Foveolar cells are mucus-producing cells which cover the inside of the stomach, protecting it from the corrosive nature of gastric acid. Foveolar cells are also known as surface mucous cells or mucous neck cells,[a] depending on the location. These cells line the gastric mucosa and gastric pits. The mucous secreting cells of the stomach can be distinguished histologically from the intestinal goblet cells.
The mucus produced by these cells is extremely important, as it prevents the stomach digesting itself.Parietal cells produce potent hydrochloric acid, which damages cells. Gastric chief cells produce pepsinogen, which is activated by the acid to form pepsin. Pepsin is a protease that can digest and damage stomach cells. To prevent these disastrous effects, mucus and bicarbonate ions (HCO3-) are secreted by the foveolar cells.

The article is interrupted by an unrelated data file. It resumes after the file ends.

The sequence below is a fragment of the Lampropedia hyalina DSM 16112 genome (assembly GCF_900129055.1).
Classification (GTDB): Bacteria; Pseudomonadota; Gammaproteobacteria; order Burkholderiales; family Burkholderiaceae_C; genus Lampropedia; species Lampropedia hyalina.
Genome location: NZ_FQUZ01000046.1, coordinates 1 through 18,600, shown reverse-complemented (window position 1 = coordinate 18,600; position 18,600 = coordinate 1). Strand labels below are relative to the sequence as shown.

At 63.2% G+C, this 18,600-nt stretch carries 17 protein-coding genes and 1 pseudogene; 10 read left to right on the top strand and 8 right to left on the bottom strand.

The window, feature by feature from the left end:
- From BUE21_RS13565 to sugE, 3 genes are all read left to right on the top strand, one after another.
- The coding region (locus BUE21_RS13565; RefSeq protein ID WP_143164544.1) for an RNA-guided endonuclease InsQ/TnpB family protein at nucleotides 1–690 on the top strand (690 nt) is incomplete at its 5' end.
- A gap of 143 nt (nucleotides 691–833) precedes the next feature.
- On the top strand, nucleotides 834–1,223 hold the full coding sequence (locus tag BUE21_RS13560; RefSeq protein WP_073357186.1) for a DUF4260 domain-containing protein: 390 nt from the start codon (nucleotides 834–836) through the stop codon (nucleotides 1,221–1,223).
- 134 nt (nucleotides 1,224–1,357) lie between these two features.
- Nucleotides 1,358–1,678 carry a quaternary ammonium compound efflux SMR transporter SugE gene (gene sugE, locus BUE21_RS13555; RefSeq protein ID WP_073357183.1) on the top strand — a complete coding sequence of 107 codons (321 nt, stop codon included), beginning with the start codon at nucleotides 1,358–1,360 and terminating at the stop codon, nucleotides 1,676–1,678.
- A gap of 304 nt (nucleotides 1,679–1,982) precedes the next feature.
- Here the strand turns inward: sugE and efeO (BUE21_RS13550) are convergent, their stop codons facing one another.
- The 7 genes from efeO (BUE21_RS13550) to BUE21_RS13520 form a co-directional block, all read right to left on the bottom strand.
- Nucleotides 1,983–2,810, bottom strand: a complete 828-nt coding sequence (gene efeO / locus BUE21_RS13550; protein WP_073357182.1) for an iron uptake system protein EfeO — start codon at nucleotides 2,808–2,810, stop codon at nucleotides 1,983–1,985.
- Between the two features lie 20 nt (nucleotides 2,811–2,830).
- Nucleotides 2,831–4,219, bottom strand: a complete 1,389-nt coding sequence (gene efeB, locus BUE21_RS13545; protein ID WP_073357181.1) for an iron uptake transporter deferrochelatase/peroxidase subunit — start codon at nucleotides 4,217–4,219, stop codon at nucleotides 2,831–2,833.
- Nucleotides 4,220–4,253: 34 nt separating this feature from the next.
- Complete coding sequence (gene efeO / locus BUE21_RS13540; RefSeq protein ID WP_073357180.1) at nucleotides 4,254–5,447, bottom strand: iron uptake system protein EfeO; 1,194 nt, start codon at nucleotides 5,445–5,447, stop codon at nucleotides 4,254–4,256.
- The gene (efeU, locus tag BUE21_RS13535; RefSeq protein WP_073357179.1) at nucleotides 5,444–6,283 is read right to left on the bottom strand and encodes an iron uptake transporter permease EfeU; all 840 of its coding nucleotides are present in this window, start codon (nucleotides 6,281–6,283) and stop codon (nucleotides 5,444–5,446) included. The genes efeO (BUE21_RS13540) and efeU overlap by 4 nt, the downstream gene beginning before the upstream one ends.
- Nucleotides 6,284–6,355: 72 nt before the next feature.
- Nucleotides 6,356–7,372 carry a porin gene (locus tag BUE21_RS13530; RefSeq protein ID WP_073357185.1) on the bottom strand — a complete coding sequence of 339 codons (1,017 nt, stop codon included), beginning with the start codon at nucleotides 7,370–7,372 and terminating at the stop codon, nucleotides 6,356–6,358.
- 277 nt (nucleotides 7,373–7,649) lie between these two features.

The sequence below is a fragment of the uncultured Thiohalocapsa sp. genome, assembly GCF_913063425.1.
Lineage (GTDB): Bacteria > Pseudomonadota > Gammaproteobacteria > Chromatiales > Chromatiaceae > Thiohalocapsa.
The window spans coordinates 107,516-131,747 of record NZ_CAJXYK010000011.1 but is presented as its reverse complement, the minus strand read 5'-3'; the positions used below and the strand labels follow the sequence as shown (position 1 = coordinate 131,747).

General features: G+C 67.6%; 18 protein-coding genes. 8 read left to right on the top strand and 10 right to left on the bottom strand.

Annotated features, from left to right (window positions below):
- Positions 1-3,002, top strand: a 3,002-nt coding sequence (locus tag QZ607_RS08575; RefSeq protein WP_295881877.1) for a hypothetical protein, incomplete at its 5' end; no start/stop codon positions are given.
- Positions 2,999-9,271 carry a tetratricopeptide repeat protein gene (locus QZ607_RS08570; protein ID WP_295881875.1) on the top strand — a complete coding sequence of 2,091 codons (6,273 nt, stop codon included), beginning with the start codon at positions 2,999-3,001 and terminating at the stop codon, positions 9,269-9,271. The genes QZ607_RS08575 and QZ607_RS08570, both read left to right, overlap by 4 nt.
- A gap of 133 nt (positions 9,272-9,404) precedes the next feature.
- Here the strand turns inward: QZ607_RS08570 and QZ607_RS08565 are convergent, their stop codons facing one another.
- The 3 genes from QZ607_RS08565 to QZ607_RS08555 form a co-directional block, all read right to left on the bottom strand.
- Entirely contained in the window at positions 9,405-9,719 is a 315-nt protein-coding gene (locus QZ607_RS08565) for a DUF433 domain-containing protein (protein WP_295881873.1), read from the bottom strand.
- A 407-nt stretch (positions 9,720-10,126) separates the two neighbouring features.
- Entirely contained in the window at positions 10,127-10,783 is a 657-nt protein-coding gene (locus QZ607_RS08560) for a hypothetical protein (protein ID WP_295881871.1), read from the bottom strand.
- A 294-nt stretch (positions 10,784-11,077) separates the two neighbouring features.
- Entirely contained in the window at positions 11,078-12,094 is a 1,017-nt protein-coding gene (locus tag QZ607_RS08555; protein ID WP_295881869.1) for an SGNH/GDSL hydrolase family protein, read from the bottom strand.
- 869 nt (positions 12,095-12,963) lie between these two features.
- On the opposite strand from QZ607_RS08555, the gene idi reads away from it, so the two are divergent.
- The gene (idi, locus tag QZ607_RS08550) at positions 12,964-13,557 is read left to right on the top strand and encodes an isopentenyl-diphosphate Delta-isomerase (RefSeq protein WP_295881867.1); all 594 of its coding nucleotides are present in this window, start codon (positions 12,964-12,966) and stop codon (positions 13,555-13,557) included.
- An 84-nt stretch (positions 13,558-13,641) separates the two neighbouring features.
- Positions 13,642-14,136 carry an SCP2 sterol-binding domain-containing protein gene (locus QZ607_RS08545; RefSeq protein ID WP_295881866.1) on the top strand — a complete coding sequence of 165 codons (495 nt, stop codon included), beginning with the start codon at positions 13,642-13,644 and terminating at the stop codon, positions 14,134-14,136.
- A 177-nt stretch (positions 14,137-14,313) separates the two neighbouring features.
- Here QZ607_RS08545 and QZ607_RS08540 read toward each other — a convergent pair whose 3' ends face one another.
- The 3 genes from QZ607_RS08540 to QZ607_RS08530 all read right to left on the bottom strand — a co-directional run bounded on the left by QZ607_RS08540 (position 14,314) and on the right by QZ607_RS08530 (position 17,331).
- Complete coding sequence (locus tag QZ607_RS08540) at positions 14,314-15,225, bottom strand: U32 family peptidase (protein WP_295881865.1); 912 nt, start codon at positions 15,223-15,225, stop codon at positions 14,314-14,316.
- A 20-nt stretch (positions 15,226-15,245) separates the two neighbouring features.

The mucus allows the acid at pH above 4 to penetrate lining, but below pH 4 (i.e. when acid is more concentrated) the acid cannot penetrate the mucus. This is called viscous fingering. Thus the foveolar cells can pump out a lot of acid, but acid once in the lumen of the stomach is prevented from returning.